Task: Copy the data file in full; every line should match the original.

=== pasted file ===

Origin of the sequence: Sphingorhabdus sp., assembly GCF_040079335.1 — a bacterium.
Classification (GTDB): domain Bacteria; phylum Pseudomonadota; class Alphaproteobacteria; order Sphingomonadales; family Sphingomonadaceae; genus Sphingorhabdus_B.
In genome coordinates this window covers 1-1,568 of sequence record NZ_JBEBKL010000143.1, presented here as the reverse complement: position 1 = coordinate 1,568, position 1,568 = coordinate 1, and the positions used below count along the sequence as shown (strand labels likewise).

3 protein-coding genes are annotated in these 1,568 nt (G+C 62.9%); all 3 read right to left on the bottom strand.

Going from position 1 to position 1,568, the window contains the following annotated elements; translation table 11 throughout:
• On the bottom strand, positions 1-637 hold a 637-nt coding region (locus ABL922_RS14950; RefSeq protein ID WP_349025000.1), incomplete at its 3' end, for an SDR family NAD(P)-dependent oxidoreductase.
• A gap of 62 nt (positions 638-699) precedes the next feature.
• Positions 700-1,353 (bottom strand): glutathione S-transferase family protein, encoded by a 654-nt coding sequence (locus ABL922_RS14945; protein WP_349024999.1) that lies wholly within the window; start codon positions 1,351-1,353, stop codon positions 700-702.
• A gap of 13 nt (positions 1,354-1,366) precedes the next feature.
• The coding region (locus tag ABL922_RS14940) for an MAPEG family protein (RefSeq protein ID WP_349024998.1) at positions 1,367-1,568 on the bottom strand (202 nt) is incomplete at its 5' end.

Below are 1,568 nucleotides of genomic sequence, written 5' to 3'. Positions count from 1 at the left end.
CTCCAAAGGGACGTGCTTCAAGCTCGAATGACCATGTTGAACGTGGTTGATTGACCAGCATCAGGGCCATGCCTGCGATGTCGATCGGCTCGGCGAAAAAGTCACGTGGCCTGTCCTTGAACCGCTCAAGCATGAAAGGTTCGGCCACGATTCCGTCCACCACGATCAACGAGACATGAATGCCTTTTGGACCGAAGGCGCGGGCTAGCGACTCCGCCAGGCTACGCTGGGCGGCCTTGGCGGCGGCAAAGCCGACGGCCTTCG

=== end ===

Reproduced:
Origin of the sequence: Sphingorhabdus sp., assembly GCF_040079335.1 — a bacterium.
Classification (GTDB): domain Bacteria; phylum Pseudomonadota; class Alphaproteobacteria; order Sphingomonadales; family Sphingomonadaceae; genus Sphingorhabdus_B.
In genome coordinates this window covers 1-1,568 of sequence record NZ_JBEBKL010000143.1, presented here as the reverse complement: position 1 = coordinate 1,568, position 1,568 = coordinate 1, and the positions used below count along the sequence as shown (strand labels likewise).

3 protein-coding genes are annotated in these 1,568 nt (G+C 62.9%); all 3 read right to left on the bottom strand.

Going from position 1 to position 1,568, the window contains the following annotated elements; translation table 11 throughout:
• On the bottom strand, positions 1-637 hold a 637-nt coding region (locus ABL922_RS14950; RefSeq protein ID WP_349025000.1), incomplete at its 3' end, for an SDR family NAD(P)-dependent oxidoreductase.
• A gap of 62 nt (positions 638-699) precedes the next feature.
• Positions 700-1,353 (bottom strand): glutathione S-transferase family protein, encoded by a 654-nt coding sequence (locus ABL922_RS14945; protein WP_349024999.1) that lies wholly within the window; start codon positions 1,351-1,353, stop codon positions 700-702.
• A gap of 13 nt (positions 1,354-1,366) precedes the next feature.
• The coding region (locus tag ABL922_RS14940) for an MAPEG family protein (RefSeq protein ID WP_349024998.1) at positions 1,367-1,568 on the bottom strand (202 nt) is incomplete at its 5' end.

Below are 1,568 nucleotides of genomic sequence, written 5' to 3'. Positions count from 1 at the left end.
CTCCAAAGGGACGTGCTTCAAGCTCGAATGACCATGTTGAACGTGGTTGATTGACCAGCATCAGGGCCATGCCTGCGATGTCGATCGGCTCGGCGAAAAAGTCACGTGGCCTGTCCTTGAACCGCTCAAGCATGAAAGGTTCGGCCACGATTCCGTCCACCACGATCAACGAGACATGAATGCCTTTTGGACCGAAGGCGCGGGCTAGCGACTCCGCCAGGCTACGCTGGGCGGCCTTGGCGGCGGCAAAGCCGACGGCCTTCG